Proposed energy reforms
The three main political parties have proposed energy reforms, and it’s now likely that something will finally come through in Congress. In terms of timeline, the energy reform could pass as early as September.
The energy reforms would have a significant impact in the Mexican markets and investors interest in the country should pay close attention to the developments and how their investments may be affected.
There have been several attempts at passing the reforms, but disagreements between parties have delayed the process significantly. However, if this time something meaningful does happen, the rating agencies could upgrade Mexico.
This series will explore what the reforms include, the likelihood of an upgrade, and the implications for investors in Mexico.
While still there are several details lacking about the reforms, there are a few points that are very likely to be included.
The main change would be allowing the participation of private capital in oil, as currently, Pemex holds the oil monopoly in the country. For this purpose, the reforms will require changes to the Constitution, which is partly why the process has been delayed so much.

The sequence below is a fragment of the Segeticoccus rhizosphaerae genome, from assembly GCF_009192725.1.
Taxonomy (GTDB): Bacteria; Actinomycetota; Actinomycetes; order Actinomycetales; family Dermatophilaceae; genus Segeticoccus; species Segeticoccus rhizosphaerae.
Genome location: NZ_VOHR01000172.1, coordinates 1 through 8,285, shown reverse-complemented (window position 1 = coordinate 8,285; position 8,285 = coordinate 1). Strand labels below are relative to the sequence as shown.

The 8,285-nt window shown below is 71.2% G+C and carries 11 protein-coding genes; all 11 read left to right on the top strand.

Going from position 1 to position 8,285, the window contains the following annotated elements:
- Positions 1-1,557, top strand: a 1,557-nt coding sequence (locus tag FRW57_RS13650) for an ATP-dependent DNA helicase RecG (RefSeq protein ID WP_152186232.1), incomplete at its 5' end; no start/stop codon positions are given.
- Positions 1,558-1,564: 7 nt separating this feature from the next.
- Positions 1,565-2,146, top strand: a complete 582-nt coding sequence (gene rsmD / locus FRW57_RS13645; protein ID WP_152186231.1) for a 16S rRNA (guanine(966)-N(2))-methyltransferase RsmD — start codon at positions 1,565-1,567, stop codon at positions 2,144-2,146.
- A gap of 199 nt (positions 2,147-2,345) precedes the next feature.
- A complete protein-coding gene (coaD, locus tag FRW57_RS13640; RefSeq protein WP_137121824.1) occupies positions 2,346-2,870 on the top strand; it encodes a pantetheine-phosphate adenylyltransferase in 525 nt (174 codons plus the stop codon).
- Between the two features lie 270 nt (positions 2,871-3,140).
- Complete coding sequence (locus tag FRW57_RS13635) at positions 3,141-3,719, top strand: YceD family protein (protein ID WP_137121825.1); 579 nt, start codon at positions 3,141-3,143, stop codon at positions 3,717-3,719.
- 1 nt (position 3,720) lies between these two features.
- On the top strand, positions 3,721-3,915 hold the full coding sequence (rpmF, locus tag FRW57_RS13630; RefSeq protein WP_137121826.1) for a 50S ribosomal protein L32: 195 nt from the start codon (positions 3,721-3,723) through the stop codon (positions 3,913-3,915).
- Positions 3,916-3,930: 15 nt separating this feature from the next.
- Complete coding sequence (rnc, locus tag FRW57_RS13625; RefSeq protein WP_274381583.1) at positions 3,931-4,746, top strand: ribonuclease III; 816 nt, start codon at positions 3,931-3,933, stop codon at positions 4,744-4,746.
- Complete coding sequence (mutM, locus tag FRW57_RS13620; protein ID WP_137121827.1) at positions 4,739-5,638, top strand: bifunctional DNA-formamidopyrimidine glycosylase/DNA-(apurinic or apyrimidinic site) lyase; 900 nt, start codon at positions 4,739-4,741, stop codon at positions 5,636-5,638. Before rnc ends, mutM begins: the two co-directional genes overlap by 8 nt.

Another likely outcome is the opening of downstream oil activities—which include refining, transportation, distribution, and other oil-related derivatives. This will reduce Mexico’s dependence on oil derivative imports. However, it’s unlikely that foreign investment will be allowed to participate in the production and exploration.
It’s also highly speculated that the reforms will allow private firms to generate and sell electricity, which should lower prices overall. This should bring about significant development in the sector and attract investments.
Overall, Mexico’s oil production would increase, as increased investment allows faster development on the sector, though the increase will take time and may not be massive. Nonetheless, the country will enhance the exploitation of its oil reserves and reduce its dependence on imports, making it more competitive and benefiting the local economy.
- Part 1 - Proposed energy reforms: Implications for investors in Mexico
- Part 2 - Is there a country rating upgrade on the horizon for Mexico?
- Part 3 - Short-term market implications of Mexico’s energy reforms
- Part 4 - Credit upgrade implications of Mexico’s energy reforms
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